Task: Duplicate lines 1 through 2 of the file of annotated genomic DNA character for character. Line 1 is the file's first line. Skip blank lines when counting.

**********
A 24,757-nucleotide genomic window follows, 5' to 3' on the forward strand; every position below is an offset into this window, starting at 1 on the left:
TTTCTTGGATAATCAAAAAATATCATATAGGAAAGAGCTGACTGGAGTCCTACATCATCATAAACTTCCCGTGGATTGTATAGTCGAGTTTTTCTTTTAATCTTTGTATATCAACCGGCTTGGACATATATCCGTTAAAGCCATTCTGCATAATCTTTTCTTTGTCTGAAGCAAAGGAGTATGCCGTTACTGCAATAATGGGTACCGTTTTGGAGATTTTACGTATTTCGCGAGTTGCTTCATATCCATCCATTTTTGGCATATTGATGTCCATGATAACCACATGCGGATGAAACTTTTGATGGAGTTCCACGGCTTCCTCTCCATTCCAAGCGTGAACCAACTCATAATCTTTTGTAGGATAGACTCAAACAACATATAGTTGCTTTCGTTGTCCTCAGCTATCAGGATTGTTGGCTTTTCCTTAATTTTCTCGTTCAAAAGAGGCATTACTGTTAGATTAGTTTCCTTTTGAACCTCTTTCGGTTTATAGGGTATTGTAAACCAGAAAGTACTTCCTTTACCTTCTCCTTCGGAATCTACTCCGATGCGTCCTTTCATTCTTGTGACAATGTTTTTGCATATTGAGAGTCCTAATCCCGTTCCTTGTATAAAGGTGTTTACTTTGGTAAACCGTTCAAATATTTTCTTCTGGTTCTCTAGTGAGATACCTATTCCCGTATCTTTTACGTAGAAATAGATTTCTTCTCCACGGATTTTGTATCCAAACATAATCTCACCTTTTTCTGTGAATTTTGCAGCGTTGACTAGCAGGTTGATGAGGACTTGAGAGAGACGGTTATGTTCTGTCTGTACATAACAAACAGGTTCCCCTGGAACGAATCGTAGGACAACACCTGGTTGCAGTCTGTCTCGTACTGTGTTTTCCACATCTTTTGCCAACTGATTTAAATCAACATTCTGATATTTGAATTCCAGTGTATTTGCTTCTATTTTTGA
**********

A 24,757-nucleotide genomic window follows, 5' to 3' on the forward strand; every position below is an offset into this window, starting at 1 on the left:
TTTCTTGGATAATCAAAAAATATCATATAGGAAAGAGCTGACTGGAGTCCTACATCATCATAAACTTCCCGTGGATTGTATAGTCGAGTTTTTCTTTTAATCTTTGTATATCAACCGGCTTGGACATATATCCGTTAAAGCCATTCTGCATAATCTTTTCTTTGTCTGAAGCAAAGGAGTATGCCGTTACTGCAATAATGGGTACCGTTTTGGAGATTTTACGTATTTCGCGAGTTGCTTCATATCCATCCATTTTTGGCATATTGATGTCCATGATAACCACATGCGGATGAAACTTTTGATGGAGTTCCACGGCTTCCTCTCCATTCCAAGCGTGAACCAACTCATAATCTTTTGTAGGATAGACTCAAACAACATATAGTTGCTTTCGTTGTCCTCAGCTATCAGGATTGTTGGCTTTTCCTTAATTTTCTCGTTCAAAAGAGGCATTACTGTTAGATTAGTTTCCTTTTGAACCTCTTTCGGTTTATAGGGTATTGTAAACCAGAAAGTACTTCCTTTACCTTCTCCTTCGGAATCTACTCCGATGCGTCCTTTCATTCTTGTGACAATGTTTTTGCATATTGAGAGTCCTAATCCCGTTCCTTGTATAAAGGTGTTTACTTTGGTAAACCGTTCAAATATTTTCTTCTGGTTCTCTAGTGAGATACCTATTCCCGTATCTTTTACGTAGAAATAGATTTCTTCTCCACGGATTTTGTATCCAAACATAATCTCACCTTTTTCTGTGAATTTTGCAGCGTTGACTAGCAGGTTGATGAGGACTTGAGAGAGACGGTTATGTTCTGTCTGTACATAACAAACAGGTTCCCCTGGAACGAATCGTAGGACAACACCTGGTTGCAGTCTGTCTCGTACTGTGTTTTCCACATCTTTTGCCAACTGATTTAAATCAACATTCTGATATTTGAATTCCAGTGTATTTGCTTCTATTTTTGA